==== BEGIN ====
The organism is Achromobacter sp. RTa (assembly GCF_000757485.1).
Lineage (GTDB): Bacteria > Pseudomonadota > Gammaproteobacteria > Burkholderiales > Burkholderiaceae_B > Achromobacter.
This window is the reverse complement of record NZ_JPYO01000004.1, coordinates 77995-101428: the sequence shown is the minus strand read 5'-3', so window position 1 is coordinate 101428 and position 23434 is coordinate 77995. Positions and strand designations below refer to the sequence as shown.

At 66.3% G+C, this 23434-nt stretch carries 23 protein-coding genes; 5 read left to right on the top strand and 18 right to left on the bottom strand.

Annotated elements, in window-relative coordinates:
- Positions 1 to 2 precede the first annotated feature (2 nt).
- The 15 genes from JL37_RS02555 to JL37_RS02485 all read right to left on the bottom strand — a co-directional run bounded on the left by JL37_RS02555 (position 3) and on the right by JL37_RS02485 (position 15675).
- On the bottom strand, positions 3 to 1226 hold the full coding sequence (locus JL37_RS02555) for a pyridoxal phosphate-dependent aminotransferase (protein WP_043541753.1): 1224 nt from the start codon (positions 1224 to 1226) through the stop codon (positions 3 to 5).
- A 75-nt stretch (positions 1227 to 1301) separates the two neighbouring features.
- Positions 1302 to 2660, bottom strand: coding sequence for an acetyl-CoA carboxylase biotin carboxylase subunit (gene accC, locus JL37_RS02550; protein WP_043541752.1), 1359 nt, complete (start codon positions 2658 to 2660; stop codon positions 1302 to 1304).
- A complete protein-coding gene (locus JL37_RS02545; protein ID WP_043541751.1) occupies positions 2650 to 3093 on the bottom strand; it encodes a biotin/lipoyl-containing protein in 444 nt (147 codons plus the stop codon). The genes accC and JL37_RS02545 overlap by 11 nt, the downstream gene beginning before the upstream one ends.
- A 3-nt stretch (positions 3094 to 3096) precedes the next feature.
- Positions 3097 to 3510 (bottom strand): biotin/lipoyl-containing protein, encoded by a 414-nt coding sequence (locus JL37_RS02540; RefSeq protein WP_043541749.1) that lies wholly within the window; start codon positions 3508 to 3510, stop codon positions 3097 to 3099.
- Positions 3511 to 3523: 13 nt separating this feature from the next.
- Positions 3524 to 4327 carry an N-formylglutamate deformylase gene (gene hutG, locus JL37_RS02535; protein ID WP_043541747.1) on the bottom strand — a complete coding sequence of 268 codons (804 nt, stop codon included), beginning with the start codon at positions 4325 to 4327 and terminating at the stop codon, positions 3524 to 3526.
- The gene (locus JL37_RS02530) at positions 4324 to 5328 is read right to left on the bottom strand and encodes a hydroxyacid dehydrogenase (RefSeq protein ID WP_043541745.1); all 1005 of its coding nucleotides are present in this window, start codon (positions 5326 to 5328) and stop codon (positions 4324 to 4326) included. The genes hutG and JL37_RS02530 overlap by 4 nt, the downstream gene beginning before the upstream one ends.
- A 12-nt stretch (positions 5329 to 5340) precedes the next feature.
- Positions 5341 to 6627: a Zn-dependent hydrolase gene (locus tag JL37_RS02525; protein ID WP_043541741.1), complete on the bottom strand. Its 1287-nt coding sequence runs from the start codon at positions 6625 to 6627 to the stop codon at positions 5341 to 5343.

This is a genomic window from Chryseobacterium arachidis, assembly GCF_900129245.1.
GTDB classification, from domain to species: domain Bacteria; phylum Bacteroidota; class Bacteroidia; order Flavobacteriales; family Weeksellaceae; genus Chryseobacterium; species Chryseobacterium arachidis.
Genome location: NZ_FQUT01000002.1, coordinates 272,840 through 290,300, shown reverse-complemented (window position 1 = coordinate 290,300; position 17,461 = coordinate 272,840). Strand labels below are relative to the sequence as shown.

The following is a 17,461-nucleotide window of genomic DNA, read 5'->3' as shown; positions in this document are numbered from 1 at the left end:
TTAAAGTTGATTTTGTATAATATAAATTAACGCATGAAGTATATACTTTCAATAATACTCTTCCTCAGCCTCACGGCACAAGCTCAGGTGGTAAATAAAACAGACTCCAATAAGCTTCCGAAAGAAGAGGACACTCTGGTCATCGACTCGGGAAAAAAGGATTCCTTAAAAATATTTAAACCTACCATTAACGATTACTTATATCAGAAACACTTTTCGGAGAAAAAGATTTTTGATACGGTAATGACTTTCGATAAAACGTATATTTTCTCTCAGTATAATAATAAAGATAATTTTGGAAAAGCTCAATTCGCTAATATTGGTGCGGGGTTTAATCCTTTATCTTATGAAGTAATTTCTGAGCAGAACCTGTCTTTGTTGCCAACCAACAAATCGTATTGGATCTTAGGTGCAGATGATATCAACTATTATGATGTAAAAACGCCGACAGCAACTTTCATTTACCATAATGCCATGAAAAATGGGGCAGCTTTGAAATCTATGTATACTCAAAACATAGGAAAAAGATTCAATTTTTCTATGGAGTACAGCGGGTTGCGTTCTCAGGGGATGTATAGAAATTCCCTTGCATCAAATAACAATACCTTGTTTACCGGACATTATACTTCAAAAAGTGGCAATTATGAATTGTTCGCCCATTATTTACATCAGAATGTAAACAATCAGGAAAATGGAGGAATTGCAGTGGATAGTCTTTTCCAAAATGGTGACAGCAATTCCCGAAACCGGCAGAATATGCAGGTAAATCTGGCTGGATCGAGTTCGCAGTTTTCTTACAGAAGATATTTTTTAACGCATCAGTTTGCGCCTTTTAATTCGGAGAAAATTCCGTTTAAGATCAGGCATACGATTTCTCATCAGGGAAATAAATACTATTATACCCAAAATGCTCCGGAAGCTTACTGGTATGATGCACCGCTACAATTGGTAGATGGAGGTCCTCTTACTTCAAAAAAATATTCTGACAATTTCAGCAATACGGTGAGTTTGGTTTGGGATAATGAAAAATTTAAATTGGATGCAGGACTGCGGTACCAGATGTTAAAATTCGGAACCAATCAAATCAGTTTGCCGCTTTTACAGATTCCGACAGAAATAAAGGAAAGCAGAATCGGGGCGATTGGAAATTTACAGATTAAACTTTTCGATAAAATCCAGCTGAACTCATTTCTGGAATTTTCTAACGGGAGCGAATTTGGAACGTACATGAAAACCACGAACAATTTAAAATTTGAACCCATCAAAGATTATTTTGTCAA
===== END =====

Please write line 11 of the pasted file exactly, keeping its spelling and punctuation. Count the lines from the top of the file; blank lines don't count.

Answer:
- A complete protein-coding gene (locus JL37_RS02545; protein ID WP_043541751.1) occupies positions 2650 to 3093 on the bottom strand; it encodes a biotin/lipoyl-containing protein in 444 nt (147 codons plus the stop codon). The genes accC and JL37_RS02545 overlap by 11 nt, the downstream gene beginning before the upstream one ends.